Logistic Regression and Ridge are linear classification algorithms and CNN 1 and CNN 2 are non-linear deep learning classification algorithms. In this study, machine learning classifications were carried out on one personal computer with Intel Core i9-9900 K and one GeForce GTX 2080Ti. The operating system was Ubuntu 18.04 with kernel 5.4.0. For a single polarization parameter, the training time per test sample (400 image patches) for Logistic Regression, Ridge, CNN 1 and CNN 2 were 11.89, 11.37, 70.46 and 85.71 seconds respectively. The predicting time per test sample were 0.0039, 0.0051, 0.0800 and 0.1291 seconds respectively. Therefore, the linear classification algorithms take less time for training and validation. The non-linear CNNs are more complex and time consuming models. However, CNNs are good at automatically and adaptively learning the spatial hierarchies of image features. The angular parameter θ, αq and αr classified by Logistic Regression and Ridge have higher classification accuracy than their corresponding property parameter δ, qL and rL. However, the angular parameter θ, αq and αr classified by CNN 2 have lower classification accuracy than parameter δ, qL and rL. In addition, the angular parameter θ and αq classified by CNN 1 also have lower classification accuracy than parameter δ and qL. To sum up, generally, angular parameter θ, αq and αr perform better than the corresponding property parameter δ, qL and rL when using linear classification algorithms for classification. And the polarization property parameter δ, qL and rL perform better than their corresponding angular parameter θ, αq and αr when using non-linear deep learning classification algorithms for classification.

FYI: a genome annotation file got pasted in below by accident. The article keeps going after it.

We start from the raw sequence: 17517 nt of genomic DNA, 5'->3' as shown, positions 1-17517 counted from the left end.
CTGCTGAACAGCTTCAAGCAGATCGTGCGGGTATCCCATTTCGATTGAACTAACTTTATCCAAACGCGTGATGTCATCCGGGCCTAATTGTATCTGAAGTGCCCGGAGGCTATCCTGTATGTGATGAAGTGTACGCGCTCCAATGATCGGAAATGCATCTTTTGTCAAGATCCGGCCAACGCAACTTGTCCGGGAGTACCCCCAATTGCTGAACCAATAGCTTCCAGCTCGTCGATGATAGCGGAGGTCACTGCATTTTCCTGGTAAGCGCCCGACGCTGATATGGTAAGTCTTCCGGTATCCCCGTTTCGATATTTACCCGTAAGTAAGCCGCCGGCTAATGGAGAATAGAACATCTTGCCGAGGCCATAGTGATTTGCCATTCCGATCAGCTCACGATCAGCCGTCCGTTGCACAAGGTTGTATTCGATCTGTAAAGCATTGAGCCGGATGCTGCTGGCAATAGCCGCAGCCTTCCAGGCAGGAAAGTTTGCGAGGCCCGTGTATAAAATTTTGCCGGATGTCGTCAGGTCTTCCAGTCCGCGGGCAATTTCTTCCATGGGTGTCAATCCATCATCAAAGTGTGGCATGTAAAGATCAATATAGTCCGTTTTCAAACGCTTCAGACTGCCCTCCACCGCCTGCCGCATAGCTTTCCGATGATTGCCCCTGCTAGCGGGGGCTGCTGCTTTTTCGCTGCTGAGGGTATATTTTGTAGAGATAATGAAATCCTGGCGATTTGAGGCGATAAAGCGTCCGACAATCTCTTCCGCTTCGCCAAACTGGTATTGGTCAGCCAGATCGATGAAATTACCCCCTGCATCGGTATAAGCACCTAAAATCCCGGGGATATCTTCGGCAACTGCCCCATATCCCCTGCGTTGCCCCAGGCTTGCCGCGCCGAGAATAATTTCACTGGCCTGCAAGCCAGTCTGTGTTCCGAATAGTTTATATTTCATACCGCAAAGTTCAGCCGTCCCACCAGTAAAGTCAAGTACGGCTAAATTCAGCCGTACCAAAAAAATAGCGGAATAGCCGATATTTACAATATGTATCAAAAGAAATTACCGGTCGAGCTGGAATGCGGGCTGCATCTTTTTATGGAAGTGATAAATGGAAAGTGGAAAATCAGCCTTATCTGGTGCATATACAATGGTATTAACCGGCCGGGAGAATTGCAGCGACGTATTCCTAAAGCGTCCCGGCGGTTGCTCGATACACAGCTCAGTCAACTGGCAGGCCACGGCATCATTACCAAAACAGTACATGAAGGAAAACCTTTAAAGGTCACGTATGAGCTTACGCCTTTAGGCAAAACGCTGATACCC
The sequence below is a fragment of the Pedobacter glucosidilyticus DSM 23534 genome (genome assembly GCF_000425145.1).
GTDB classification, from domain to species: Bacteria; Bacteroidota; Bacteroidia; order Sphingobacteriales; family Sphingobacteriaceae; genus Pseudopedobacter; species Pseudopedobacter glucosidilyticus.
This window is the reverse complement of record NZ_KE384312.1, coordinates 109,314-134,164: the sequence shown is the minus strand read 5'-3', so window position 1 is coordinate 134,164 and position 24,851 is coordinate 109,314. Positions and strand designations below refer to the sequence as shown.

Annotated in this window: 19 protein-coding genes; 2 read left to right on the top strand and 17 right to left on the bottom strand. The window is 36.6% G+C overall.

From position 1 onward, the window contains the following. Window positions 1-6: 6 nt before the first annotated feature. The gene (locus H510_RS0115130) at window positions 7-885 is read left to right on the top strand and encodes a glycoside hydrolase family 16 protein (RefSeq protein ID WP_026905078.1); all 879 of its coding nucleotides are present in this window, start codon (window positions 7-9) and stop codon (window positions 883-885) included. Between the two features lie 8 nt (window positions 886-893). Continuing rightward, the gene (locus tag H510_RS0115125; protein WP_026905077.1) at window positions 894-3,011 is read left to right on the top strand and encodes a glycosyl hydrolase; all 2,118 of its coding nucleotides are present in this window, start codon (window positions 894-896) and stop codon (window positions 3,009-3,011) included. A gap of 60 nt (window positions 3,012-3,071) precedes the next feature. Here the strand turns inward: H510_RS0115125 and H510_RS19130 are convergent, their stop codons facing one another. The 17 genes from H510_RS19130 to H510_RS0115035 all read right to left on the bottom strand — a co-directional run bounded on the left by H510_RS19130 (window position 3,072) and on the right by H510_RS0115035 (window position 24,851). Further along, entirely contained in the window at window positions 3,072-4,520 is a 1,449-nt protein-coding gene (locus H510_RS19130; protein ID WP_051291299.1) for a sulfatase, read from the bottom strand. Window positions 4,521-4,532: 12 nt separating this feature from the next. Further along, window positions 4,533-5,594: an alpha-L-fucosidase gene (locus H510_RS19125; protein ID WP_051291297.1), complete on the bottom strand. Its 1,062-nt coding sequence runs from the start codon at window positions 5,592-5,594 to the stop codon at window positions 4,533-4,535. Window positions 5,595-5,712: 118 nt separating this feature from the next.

Among the five polarization parameter δ, PL, DL, qL and rL, parameter δ classified by CNN 1 and parameter qL classified by CNN 1 and CNN 2 have the same highest classification accuracy of 77%. Parameter DL classified by CNN 1 and CNN 2 have the same second highest classification score of 73%.

The precision, recall, and AUC were also shown in Table 3 to evaluate the selected best combinations of polarization parameters and classification algorithms. Among the 10 polarization parameters, parameter αD classified by CNN 1 and parameter αP classified by CNN 2 overall have the same highest accuracy of 87%. The precision and recall of these two combinations were the same. However, the AUC of αP classified by CNN 2 was 0.90 and the AUC of αD classified by CNN 1 was 0.84. A larger AUC represents a better classification performance. Therefore, the best combination for machine learning classification in this study was αP classified by CNN 2.